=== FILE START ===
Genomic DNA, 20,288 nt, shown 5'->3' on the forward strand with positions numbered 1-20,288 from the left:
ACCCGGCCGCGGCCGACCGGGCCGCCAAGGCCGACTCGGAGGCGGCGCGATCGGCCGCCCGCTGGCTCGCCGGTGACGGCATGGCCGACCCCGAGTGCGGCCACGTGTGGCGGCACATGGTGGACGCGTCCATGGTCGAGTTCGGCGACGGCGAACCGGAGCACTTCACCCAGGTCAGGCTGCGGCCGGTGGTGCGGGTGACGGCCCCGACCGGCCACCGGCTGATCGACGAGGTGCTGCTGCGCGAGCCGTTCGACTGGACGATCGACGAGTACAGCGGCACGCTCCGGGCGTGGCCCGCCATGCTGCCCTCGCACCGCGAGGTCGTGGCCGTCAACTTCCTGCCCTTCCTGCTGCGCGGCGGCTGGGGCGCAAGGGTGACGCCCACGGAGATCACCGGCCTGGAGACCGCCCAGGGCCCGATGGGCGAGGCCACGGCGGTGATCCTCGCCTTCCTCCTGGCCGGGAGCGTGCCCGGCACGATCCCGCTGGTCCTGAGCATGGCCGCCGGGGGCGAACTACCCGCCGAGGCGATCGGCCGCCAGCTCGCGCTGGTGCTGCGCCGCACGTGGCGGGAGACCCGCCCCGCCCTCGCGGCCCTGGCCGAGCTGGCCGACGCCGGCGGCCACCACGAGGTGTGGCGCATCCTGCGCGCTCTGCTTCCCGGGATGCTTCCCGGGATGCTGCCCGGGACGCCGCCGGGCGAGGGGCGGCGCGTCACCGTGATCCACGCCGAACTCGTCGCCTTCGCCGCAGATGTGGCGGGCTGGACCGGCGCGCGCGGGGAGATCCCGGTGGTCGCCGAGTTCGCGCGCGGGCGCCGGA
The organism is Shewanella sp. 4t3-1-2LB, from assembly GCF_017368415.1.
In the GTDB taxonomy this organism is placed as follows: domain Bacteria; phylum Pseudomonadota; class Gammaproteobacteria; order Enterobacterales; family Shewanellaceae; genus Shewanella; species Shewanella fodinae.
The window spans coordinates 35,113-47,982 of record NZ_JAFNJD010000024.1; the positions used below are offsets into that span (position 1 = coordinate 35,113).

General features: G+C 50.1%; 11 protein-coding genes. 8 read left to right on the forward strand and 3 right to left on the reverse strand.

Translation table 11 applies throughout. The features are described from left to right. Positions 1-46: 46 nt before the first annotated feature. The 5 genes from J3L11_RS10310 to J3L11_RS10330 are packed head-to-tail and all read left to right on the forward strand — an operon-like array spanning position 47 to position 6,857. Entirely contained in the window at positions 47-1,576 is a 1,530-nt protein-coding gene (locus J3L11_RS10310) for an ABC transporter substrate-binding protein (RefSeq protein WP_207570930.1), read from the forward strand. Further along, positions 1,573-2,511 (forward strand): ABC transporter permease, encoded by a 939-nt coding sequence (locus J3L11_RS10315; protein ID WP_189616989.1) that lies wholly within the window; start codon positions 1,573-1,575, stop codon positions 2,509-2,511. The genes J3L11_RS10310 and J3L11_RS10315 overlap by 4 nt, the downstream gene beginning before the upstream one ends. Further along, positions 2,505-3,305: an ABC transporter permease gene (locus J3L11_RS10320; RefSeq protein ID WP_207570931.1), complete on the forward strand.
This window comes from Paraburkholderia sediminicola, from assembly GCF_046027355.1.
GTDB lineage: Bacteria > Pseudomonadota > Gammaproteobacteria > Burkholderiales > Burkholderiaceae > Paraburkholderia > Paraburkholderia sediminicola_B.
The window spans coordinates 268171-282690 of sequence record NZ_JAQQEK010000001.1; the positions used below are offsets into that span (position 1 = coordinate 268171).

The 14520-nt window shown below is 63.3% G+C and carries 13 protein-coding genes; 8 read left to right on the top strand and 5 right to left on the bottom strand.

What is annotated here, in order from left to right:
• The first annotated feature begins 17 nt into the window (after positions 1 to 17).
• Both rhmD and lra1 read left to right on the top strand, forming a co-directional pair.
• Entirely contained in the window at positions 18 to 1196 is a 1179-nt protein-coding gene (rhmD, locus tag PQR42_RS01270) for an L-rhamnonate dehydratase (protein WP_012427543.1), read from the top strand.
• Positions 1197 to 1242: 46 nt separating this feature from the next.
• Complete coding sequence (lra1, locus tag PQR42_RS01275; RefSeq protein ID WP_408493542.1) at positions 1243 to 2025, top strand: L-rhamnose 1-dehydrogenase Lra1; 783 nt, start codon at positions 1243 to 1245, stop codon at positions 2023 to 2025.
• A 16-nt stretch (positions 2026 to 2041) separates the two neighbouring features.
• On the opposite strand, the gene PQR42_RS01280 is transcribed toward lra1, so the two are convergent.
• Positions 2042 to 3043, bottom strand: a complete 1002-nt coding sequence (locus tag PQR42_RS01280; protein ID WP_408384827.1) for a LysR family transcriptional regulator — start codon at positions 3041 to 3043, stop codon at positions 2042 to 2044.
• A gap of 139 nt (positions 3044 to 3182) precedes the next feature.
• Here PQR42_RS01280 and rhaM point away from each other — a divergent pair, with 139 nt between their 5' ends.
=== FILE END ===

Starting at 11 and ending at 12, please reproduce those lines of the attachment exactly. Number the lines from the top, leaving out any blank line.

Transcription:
The 14520-nt window shown below is 63.3% G+C and carries 13 protein-coding genes; 8 read left to right on the top strand and 5 right to left on the bottom strand.

What is annotated here, in order from left to right: